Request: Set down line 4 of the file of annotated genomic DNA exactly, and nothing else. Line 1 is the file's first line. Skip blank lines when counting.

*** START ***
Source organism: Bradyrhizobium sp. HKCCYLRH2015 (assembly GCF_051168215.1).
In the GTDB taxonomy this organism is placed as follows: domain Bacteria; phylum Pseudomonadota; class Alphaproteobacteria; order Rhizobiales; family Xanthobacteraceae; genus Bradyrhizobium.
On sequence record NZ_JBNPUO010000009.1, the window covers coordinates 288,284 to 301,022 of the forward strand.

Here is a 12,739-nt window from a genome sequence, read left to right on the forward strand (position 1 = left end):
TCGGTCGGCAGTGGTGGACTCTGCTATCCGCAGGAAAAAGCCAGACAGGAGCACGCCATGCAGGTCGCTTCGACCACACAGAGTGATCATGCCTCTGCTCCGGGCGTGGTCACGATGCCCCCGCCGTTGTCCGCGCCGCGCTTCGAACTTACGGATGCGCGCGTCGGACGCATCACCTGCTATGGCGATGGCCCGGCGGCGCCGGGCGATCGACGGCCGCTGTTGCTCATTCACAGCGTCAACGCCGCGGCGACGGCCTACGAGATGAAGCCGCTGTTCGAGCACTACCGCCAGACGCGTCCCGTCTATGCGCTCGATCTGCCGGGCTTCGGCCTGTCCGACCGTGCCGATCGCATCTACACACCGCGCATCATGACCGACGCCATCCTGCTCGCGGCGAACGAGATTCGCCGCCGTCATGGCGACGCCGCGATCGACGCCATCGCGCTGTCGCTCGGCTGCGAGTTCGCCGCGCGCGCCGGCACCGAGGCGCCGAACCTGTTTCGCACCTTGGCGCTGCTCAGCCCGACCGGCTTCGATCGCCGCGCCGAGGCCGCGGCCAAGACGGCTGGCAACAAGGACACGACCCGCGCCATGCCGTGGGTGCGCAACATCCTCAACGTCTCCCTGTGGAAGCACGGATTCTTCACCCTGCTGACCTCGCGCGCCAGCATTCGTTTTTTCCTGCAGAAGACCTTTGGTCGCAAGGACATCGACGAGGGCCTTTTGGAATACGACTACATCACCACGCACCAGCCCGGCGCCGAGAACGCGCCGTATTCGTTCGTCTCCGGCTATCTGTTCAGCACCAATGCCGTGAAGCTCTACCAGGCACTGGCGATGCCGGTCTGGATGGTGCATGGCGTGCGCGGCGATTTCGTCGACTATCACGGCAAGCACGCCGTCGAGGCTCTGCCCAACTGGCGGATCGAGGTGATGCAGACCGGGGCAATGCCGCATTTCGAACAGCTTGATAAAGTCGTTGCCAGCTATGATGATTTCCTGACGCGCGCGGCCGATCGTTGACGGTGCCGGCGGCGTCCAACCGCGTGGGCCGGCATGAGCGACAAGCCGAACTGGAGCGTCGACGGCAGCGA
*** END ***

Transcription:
Here is a 12,739-nt window from a genome sequence, read left to right on the forward strand (position 1 = left end):